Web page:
Further Research

Norwegian Immigration to America

Giants in the Earth is an immigrant story, and as such it is important to understand the immigrant relationship from a literary and historical view point.

Vesterheim Norwegian-American Museum in Decorah, Iowa.

Learn more about:  Norwegian Immigration.

The main interpretive point of view in this article by Odd Lovoll is how Norwegian-American history is interpreted as an independent historical process. Norwegians in America and in Norway are a people divided by migration. Lovoll posits that Norwegian-Americans are an integral part of American social history even if they are in part defined by their relationship to Norway. As a result, he identity, culture, and social life of the Norwegian-American population were formed by forces from within and by expectations and interactions with an undoubtedly pluralistic America.

Lovoll, Odd. “The Promise of America.” University of Minnesota Press, 1984.


Learn more about:  Norwegian-American Identiy .

In this article, Schultz delves deep into the historical movements that led to Norwegian immigration to the New World. He covers mainly from the 1700s through to the 1900s, including the major waves of immigration and went on once the Norwegians arrived. Specifically, however, there is an entire section dedicated to the settlement of Norwegians in Minnesota and the Twin Cities, which is especially applicable to Rolvaag’s works.

Schultz, April Rose. “A Peculiar People: Celebration, Historical Memory, and the Creation of Ethnic Identity among Norwegian Americans in the 1920’s.” Dissertation Abstracts International, 1991.


Learn more about:  Norwegian Immigration to America.

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Stamp issued by the U.S. Postal Service in 1925 celebrating Norwegian-Americans.

Blegen argues that there are three historical problems related to the beginning of Norwegian immigration to America that have long confronted the subject. He emphasizes the role of prominent Norwegian-American pathfinder Cleng Peerson, the faith of the Norwegian church, and economic issues in the home country.

Blegen, Theodore C. “Cleng Peerson and Norwegian Immigration.” The Mississippi Valley Historical Review, vol. 7, no. 4, 1921, pp. 303–331.


Migration in Rolvaag’s Works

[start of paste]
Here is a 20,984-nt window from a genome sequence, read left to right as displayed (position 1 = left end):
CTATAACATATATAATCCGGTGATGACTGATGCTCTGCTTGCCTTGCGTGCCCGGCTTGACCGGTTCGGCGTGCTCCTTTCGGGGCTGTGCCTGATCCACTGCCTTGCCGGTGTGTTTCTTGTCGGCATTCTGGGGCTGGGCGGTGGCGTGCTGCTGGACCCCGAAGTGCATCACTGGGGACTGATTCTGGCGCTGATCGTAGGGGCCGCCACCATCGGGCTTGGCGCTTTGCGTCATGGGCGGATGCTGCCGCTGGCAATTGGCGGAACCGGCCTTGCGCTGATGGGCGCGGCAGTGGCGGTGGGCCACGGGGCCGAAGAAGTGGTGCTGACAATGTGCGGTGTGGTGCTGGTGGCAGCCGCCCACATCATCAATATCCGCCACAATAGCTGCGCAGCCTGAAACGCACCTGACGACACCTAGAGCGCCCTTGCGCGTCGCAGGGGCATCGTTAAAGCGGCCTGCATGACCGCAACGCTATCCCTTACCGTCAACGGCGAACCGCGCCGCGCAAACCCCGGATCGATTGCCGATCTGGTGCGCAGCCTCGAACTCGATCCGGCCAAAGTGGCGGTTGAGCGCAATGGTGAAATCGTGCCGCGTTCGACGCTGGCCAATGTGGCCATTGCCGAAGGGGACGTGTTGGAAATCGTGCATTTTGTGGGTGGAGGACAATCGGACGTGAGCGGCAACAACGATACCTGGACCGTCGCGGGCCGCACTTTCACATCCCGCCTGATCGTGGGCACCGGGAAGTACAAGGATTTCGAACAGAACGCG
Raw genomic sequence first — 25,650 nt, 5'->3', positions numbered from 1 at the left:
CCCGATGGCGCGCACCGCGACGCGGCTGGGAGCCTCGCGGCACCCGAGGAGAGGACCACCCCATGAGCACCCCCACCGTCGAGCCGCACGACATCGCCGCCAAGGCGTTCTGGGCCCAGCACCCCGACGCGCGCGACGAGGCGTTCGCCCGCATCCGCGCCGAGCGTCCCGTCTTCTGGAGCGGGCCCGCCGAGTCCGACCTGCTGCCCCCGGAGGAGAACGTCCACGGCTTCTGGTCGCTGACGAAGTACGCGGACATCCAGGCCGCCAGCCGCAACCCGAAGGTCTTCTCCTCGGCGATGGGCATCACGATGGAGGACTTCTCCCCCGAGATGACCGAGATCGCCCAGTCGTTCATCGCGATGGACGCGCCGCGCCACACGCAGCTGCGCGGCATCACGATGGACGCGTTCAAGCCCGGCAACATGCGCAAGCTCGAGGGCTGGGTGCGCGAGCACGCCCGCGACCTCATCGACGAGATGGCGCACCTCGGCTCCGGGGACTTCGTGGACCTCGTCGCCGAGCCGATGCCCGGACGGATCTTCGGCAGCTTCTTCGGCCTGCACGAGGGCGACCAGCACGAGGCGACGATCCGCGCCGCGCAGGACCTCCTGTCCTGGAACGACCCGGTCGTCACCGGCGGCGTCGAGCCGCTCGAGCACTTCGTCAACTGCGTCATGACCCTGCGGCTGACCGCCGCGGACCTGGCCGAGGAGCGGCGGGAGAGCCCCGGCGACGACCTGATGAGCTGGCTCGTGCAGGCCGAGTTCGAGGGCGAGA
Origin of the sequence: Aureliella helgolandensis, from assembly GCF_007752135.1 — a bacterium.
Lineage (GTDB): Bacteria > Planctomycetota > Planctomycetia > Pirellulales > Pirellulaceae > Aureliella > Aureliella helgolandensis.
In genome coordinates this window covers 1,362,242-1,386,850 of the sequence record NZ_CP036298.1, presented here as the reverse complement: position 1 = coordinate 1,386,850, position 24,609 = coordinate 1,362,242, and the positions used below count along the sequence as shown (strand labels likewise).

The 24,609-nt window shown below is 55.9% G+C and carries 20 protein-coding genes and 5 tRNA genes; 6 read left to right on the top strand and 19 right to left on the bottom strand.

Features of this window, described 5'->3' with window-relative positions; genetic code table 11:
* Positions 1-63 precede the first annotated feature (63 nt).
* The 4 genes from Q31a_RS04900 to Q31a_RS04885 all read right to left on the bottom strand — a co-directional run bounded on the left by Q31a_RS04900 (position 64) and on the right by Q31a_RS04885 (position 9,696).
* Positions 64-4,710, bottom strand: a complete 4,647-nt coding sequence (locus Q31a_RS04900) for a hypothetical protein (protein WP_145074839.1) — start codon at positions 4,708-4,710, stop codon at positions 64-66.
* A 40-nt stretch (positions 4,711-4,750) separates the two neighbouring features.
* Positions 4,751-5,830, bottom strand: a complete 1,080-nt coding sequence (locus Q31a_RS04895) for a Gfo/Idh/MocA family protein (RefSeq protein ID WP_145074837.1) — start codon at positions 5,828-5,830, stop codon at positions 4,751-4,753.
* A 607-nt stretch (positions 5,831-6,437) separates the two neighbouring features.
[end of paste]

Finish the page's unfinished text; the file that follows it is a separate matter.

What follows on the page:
Migration is a central theme in many of Rolvaag’s other works, here you can learn more about the author’s personal relationship with migration and how it seeps into almost all of his stories.

Learn more about:  Reflections on Immigrants.

Simonson reflects on the writings of Norwegian immigrant Rølvaag and his character Beret. When discussing Rølvaag, Simonson emphasizes the Norwegian author’s intimate descriptions and wonderful prose relating to immigrant life and describing the difference between Norway and Minnesota. However, Simonson fails to weigh in on Rolvaag’s harsh, realistic depiction of pioneer prairie life as shown in Giants in the Earth.

Simonson, H. P.. ” Angst on the Prairie: Reflections on Immigrants, Rolvaag, nd Beret.” Norwegian-American Studies, vol. 29, 1989.


Learn more about:  Rolvaag’s View as an Immigrant Author.

Norwegian Immigration to America

Norwegian pioneer family on the Great Plain circa 1870s..

In this article for the Western Humanities Review, Charles Boewe discusses how Rølvaag’s writings can be seen as an attempt to preserve Norwegian culture in America. Additionally, Boewe posits several criticisms that Rølvaag had of American society, particularly its money grabbing tendencies. Yet it is clear in the article that Rølvaag felt that Norwegian culture added something special to American society.

Boewe, Charles. “CRolvaag’s America: An Immigrant Novelists Views.” Western Humanities Review, vol. 11, 1957, pp. 3-12.


Learn more about:  Social Criticism of Rolvaag

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Sons of Norway Hall in Petersburg, Alaska.

Eckstein posits that Rølvaag does little to contemplate the social narratives that gripped America as a whole. Instead, the article argues that Rølvaag rather narrowly focused on those afflicting the immigrant community to which he belonged. Eckstein goes as far to say that it was difficult for Rølvaag to “disassociate himself from the accepted norms and ttitudes of those of his fellow countrymen.”

Eckstein, Neil T.. “The Social Criticism of Ole Edvart Rolvaag.” Norwegian-American Studies, vol. 24, no. 112, 1970.




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Gregory Zankowsky  ’19

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